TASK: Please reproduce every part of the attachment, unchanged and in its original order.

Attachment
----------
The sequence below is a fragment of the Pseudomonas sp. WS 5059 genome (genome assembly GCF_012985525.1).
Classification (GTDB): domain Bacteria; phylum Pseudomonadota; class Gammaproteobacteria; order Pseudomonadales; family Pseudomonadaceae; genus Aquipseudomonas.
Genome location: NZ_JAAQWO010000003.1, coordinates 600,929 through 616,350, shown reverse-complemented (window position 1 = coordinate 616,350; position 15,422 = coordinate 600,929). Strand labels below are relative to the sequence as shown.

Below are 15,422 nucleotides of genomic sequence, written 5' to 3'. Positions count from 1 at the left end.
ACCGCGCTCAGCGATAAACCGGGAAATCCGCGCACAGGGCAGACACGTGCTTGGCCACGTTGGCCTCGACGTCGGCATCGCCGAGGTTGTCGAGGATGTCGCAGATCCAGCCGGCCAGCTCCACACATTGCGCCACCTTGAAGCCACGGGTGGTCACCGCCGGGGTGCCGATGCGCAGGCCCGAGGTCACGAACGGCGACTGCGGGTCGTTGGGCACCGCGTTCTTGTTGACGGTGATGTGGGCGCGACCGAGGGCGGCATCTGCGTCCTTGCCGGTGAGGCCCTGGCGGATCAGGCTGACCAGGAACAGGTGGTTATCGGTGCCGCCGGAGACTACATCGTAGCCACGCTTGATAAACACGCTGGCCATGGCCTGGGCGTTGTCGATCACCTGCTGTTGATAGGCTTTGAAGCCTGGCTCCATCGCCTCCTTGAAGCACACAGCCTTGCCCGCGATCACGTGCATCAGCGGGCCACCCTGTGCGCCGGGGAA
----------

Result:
The sequence below is a fragment of the Pseudomonas sp. WS 5059 genome (genome assembly GCF_012985525.1).
Classification (GTDB): domain Bacteria; phylum Pseudomonadota; class Gammaproteobacteria; order Pseudomonadales; family Pseudomonadaceae; genus Aquipseudomonas.
Genome location: NZ_JAAQWO010000003.1, coordinates 600,929 through 616,350, shown reverse-complemented (window position 1 = coordinate 616,350; position 15,422 = coordinate 600,929). Strand labels below are relative to the sequence as shown.

Below are 15,422 nucleotides of genomic sequence, written 5' to 3'. Positions count from 1 at the left end.
ACCGCGCTCAGCGATAAACCGGGAAATCCGCGCACAGGGCAGACACGTGCTTGGCCACGTTGGCCTCGACGTCGGCATCGCCGAGGTTGTCGAGGATGTCGCAGATCCAGCCGGCCAGCTCCACACATTGCGCCACCTTGAAGCCACGGGTGGTCACCGCCGGGGTGCCGATGCGCAGGCCCGAGGTCACGAACGGCGACTGCGGGTCGTTGGGCACCGCGTTCTTGTTGACGGTGATGTGGGCGCGACCGAGGGCGGCATCTGCGTCCTTGCCGGTGAGGCCCTGGCGGATCAGGCTGACCAGGAACAGGTGGTTATCGGTGCCGCCGGAGACTACATCGTAGCCACGCTTGATAAACACGCTGGCCATGGCCTGGGCGTTGTCGATCACCTGCTGTTGATAGGCTTTGAAGCCTGGCTCCATCGCCTCCTTGAAGCACACAGCCTTGCCCGCGATCACGTGCATCAGCGGGCCACCCTGTGCGCCGGGGAA